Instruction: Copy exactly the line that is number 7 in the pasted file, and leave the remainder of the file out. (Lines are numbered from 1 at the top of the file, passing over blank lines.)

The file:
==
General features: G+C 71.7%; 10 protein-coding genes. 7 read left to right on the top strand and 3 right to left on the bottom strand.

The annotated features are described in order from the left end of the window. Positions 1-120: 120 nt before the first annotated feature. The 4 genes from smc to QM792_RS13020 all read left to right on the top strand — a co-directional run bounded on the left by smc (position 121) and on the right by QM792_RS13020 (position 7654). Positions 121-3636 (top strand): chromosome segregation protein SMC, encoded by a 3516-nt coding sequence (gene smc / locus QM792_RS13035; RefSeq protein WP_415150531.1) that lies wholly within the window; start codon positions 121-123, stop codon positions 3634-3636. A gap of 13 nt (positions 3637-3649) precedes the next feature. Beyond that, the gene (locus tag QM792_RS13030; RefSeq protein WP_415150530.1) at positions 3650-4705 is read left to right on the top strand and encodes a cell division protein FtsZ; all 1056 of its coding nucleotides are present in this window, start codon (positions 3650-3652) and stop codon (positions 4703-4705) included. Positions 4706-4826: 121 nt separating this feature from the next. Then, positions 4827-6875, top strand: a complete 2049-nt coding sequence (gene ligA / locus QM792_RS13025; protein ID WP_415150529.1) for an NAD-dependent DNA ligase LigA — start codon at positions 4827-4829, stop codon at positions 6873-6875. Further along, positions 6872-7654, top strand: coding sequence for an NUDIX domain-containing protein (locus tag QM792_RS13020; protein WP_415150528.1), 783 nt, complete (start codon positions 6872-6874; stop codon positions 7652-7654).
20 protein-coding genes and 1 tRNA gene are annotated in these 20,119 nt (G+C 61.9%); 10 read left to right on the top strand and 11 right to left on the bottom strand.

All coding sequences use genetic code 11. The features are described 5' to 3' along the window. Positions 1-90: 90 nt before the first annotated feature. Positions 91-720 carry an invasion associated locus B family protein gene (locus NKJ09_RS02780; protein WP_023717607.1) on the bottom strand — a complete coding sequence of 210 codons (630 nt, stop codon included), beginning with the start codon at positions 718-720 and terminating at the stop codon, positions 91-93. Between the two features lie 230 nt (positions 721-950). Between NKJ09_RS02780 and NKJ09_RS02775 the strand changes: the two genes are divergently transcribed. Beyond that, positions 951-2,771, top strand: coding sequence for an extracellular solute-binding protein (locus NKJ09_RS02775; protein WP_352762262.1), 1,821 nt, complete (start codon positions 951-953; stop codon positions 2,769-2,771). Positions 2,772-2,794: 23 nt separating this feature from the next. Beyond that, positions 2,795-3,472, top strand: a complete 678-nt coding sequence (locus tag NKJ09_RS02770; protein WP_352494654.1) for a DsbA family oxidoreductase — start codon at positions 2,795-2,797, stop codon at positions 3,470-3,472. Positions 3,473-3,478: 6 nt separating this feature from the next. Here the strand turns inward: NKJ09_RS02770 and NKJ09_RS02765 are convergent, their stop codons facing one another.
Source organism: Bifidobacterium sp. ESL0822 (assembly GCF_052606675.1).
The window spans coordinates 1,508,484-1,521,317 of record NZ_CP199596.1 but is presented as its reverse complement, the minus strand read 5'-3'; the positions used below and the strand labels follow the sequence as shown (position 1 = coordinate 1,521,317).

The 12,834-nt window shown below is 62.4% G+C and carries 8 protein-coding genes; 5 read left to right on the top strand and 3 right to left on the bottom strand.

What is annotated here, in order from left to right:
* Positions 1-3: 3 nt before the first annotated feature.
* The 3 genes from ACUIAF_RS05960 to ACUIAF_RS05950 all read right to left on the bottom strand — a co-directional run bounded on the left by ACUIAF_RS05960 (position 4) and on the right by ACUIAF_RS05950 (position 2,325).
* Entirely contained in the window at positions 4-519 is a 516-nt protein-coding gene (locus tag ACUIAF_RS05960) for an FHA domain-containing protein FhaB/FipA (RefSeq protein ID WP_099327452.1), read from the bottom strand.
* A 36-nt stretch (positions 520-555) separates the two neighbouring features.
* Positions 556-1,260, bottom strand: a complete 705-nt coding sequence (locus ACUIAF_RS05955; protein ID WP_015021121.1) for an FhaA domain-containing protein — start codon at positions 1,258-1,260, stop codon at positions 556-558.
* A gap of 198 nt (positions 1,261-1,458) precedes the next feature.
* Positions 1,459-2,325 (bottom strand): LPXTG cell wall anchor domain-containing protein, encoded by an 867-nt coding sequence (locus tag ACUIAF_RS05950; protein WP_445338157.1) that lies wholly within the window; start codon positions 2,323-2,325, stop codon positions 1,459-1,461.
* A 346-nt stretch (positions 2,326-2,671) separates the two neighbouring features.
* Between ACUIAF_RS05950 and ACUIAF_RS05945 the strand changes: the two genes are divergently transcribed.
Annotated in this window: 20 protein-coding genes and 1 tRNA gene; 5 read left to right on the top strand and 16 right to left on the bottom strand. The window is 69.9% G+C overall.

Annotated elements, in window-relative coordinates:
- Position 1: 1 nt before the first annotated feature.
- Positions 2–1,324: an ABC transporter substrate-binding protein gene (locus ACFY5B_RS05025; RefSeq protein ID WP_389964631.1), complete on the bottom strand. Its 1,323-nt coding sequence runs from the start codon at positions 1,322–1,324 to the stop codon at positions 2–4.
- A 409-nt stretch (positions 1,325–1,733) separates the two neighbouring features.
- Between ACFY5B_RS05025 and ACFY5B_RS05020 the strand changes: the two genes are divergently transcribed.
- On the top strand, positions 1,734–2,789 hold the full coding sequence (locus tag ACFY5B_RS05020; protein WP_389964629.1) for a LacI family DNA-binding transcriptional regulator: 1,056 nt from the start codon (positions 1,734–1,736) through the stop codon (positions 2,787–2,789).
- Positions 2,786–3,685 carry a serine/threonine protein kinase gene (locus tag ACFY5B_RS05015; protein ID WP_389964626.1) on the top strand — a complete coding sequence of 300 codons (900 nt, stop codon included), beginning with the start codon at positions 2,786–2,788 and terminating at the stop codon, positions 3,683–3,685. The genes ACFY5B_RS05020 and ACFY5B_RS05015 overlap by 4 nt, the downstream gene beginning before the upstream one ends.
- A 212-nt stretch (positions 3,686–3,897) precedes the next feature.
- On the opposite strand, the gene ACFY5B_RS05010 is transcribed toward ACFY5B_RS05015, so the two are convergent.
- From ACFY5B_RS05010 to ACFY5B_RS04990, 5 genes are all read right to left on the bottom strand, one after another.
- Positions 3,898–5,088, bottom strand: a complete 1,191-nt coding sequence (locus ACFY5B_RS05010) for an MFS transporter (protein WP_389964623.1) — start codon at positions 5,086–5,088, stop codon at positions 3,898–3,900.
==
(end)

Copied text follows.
The 12,834-nt window shown below is 62.4% G+C and carries 8 protein-coding genes; 5 read left to right on the top strand and 3 right to left on the bottom strand.